Let’s say KrisPay decides to merge its loyalty program with another airline for some reason. A customer wants to transfer points from one account to the other, but if there has to be one organisation to own a private chain, how could blockchains be of use in this scenario?
Enter: consortium blockchains…
A consortium chain is built when several organisations team up and decide to create a distributed ledger amongst them, where each organisation gets to give a metaphorical thumbs up before each block of transactions is added.
This way, they can all share select information with one another, and process inter-organisational transactions as well as share information faster. Now, if we apply this concept to our example of our multi-airline loyalty program, and we consider the two airlines to be two members of the consortium (two of the chain’s owners), the transaction between the two airlines is more seamless because it is processed on the same blockchain.
Consortium chains are a little tougher to tamper with, and share the benefits of being easily scalable and very efficient. They do, however, require every participant to maintain the integrity of the system.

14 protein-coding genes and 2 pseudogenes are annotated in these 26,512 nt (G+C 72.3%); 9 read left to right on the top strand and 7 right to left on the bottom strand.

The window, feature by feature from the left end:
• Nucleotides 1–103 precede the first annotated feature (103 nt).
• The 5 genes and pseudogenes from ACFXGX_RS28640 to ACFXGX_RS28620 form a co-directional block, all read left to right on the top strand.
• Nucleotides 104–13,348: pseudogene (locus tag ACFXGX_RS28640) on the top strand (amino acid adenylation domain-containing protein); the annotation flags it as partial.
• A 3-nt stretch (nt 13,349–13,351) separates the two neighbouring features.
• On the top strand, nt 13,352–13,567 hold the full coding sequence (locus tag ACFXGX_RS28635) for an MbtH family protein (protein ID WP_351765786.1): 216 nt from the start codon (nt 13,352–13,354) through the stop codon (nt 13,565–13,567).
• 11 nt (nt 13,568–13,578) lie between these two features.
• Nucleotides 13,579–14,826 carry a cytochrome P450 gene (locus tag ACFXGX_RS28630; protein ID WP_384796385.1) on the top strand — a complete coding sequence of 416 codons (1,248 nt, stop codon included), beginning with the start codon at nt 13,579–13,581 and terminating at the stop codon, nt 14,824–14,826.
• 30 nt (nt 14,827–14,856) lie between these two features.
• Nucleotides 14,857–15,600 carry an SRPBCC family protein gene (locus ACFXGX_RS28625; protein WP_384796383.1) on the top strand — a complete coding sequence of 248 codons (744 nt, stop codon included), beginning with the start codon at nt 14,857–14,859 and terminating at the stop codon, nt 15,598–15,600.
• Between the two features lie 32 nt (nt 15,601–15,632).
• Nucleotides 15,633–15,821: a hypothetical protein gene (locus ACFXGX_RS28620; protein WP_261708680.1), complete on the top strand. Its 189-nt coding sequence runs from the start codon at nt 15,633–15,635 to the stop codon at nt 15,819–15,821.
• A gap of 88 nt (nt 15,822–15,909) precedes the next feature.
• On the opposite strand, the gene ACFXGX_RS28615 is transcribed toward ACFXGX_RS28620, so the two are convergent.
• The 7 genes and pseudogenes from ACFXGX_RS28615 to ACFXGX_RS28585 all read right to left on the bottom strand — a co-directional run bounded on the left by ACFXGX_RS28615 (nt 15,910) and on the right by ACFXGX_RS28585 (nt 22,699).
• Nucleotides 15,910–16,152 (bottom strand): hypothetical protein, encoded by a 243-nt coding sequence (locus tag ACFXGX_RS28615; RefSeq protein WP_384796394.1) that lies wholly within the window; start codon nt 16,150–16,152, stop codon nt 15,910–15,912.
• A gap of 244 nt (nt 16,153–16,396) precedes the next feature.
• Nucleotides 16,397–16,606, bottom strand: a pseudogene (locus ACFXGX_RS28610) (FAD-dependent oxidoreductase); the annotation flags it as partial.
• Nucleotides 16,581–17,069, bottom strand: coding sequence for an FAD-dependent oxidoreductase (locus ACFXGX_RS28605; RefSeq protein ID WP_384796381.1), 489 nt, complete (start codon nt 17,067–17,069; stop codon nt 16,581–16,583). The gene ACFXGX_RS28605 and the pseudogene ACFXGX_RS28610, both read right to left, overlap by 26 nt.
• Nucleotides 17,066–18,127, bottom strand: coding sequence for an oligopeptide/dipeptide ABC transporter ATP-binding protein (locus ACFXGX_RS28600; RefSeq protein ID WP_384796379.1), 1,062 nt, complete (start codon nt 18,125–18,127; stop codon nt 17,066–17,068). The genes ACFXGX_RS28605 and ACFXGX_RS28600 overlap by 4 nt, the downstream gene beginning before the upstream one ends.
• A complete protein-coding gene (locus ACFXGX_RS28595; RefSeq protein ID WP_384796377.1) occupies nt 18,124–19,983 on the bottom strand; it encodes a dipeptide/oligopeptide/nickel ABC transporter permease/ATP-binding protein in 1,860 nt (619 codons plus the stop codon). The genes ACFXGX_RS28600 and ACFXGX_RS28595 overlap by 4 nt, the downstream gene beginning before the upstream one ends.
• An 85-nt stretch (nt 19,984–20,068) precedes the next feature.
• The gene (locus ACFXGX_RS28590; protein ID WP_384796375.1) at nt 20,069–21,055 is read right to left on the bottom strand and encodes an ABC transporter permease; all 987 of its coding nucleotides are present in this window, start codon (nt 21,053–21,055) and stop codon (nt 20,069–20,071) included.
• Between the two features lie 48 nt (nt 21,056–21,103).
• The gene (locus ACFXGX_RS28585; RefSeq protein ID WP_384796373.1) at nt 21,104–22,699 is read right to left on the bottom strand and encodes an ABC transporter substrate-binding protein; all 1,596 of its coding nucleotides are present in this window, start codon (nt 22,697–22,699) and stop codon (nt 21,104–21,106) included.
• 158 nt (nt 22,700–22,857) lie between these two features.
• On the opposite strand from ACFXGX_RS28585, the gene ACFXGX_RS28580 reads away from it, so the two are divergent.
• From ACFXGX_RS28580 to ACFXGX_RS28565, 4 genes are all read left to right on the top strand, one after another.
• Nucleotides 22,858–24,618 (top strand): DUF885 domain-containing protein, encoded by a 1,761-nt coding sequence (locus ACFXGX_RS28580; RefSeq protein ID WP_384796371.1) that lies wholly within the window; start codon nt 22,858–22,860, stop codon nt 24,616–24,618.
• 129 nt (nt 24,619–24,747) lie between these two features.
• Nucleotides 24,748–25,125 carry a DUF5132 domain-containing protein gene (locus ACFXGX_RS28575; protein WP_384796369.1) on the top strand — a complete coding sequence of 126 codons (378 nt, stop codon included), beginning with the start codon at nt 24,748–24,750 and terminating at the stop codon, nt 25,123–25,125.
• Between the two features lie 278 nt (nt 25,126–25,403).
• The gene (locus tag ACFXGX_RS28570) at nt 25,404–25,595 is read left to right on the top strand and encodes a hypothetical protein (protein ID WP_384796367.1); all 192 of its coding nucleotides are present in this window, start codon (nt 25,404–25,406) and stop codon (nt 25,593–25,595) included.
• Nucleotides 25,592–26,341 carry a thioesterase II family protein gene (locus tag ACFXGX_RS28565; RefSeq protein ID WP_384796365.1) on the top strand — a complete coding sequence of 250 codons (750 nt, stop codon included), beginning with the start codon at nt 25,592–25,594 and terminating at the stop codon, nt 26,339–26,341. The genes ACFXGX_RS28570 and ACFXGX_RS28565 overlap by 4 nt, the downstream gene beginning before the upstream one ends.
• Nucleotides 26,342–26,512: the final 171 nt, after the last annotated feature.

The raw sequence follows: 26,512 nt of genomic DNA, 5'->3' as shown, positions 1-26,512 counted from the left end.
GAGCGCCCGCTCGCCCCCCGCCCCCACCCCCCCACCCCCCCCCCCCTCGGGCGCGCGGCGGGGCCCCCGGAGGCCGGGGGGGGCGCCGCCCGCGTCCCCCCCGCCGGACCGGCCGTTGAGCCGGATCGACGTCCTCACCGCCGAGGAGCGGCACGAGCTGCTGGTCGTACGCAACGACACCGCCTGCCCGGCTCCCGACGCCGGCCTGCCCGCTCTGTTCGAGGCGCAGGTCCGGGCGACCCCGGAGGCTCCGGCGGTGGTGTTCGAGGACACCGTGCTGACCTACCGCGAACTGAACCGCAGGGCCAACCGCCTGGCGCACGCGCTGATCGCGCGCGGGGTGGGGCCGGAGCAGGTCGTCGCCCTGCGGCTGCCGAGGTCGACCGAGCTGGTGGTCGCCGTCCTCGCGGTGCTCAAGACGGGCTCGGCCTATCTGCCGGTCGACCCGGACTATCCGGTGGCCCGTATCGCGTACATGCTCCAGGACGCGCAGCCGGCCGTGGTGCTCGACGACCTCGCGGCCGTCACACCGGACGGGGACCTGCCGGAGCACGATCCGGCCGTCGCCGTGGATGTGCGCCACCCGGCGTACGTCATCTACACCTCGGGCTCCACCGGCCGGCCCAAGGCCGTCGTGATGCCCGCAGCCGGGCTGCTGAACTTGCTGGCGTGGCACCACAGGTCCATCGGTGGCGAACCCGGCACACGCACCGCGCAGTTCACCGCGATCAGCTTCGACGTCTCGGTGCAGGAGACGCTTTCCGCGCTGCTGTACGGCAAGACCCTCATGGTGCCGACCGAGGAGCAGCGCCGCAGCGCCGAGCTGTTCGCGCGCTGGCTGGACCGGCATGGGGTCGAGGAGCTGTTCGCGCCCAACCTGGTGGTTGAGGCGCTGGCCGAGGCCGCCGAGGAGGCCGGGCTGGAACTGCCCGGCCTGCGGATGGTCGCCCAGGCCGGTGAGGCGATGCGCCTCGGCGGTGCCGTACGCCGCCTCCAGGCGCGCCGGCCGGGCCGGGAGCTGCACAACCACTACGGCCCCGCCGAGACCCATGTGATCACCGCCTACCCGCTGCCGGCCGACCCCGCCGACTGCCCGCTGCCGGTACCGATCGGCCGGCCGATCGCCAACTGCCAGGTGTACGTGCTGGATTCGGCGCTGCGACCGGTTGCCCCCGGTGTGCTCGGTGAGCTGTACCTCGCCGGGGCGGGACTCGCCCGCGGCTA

This is all very well and good in theory, but you might be wondering: has anyone ever done this? In our talk, we explored one platform where many of these applications are built, called “Quorum”.
What is Quorum (and why are we talking about it)?
Quorum was built in 2016 by J.P. Morgan, based on Ethereum’s existing technology, and they launched interbank payments on the platform in 2017. At the time, the engineering lead for JPM, David Voell said that the key was, “a single blockchain of everyone continuously checking the integrity.”
In late 2020, Quorum was sold to Consensys. Whether it was offloaded for being unprofitable for JP Morgan (as was speculated at the time), or whether both parties saw it as mutually beneficial to increase adoption of the open source technology is up for debate, but since then, many more applications have been built atop the platform; from fashion related to the oil industry.
While these technologies have now gone beyond Proof of Concept, the whole industry is still in its infancy. It’s important to remain critical about whether there are true benefits to adopting blockchain for a business. For more on this topic, feel free to check out the recording of our “Off the record: Web3’s brutal year” talk here.